Beyond Lent: Will You Drink of the Cup?

CS-Crucifix-Pixabay

CS-Crucifix-Pixabay

“Whoever wishes to be my follower must deny his very self, take up his cross each day, and follow in my steps.” (Luke 9:23)

Take up his cross. Take up your cross. Each day.

But… you’re eating chocolate again, aren’t you? And you’ll be eating meat on Fridays. You got your required one annual visit to the confessional out of the way. (You did, right?) All those things you gave up for Lent, all the penance you accepted, all the little positive things you pursued to show God’s love for other people – you can pack them away for another 320 days or so. Right?

Um, well… not so fast. We are called to make Lent and its lessons last all year long. Don’t forget that season and Holy Week so quickly.

“Can You Drink of the Cup?”

Jesus is the Son of God. The humility of God Made Man held a powerful purpose: saving mankind, the good news that angels proclaimed to shepherds on that first Christmas. The rest of the four Gospels relate so many cases of Jesus showing his divinity–miraculous healings, forgiveness of sins, walking on water, calming a storm and rising from the dead among them. The Word Incarnate was God indeed.

Yet this “God indeed” clearly consisted of flesh and bones: Son of God also Son of Man. Throughout those four Gospels, Jesus showed his humanity on numerous occasions as well. We recalled many of those instances during Holy Week; to me, the most profound example came in his prayer the night before he died, which isn’t reserved for reflection only at the end of Lent. Every Tuesday and Friday, as I meditate on the rosary’s Sorrowful Mysteries, the first of those mysteries captivates my spirit and imagination: the Agony in the Garden, as the scene is related especially in two fascinating verses in Matthew 26.

He advanced a little and fell prostrate in prayer, saying, “My Father, if it is possible, let this cup pass from me; yet, not as I will, but as you will.” (v. 39)

Withdrawing a second time, he prayed again, “My Father, if it is not possible that this cup pass without my drinking it, your will be done!” (v. 42)

Those words echo in my mind every time I ponder that agonizing prayer in the Garden, and inevitably I think of the apostles James and John along with their mother. Earlier in Matthew’s Gospel, the writer tells us about a time when Jesus was explaining to his apostles what he faced in his coming death and resurrection. Such a sobering moment, and then Mom enters the conversation–out of love for her sons, probably, but it didn’t come off quite that way. She asked Jesus if her two boys could sit in the most honored places when he took over his kingdom.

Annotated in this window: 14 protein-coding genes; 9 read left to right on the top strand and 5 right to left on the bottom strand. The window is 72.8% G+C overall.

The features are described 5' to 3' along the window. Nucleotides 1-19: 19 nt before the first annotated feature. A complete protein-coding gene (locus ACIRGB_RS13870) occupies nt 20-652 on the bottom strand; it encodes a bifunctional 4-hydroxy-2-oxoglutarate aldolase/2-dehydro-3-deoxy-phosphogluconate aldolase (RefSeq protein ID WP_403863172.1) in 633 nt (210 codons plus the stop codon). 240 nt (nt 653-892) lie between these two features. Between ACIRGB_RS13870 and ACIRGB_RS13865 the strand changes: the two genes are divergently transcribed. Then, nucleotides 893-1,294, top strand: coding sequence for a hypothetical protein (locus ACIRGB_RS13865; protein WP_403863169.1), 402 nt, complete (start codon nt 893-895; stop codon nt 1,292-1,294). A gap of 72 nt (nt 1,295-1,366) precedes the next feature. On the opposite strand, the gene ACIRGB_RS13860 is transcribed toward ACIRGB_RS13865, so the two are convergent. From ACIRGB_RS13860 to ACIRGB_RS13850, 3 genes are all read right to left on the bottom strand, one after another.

Jesus responded, “You do not know what you are asking.” Then, turning to the boys, he asked: “Can you drink the cup that I am going to drink?” James and John assured Jesus that they could.

They didn’t fully grasp what was in that cup, a cup that even Jesus told the Father he would prefer not drinking.

Our Own Blood Should Fill That Cup

Drinking of that cup meant suffering greatly, being rejected by all the teachers and leaders of his faith tradition. Drinking of that cup meant being denied by one friend and being betrayed by another. Drinking of that cup meant mortification and immolation, being whipped and mocked, receiving spit in his face and a crown of thorns on his head, fasting and self-denial, carrying the sins of every man and woman of past, present, and future.

For Jesus, drinking of that cup meant completely emptying himself. It is a lesson of Lent that should extend throughout our lives: We are called to imitate Jesus. There is blood in that cup, blood shed by Jesus for all of us, but our own blood should fill the cup as well.

One of the most impactful characteristics of the saints is that they live the reality of this revelation, and that reality transforms the way they treat other people. Blessed Teresa of Calcutta is a striking and familiar example. She dedicated her life’s work to ministering to, in her words, “the hungry, the naked, the homeless, the crippled, the blind, the lepers, all those people who feel unwanted, unloved, uncared for throughout society, people that have become a burden to the society and are shunned by everyone.”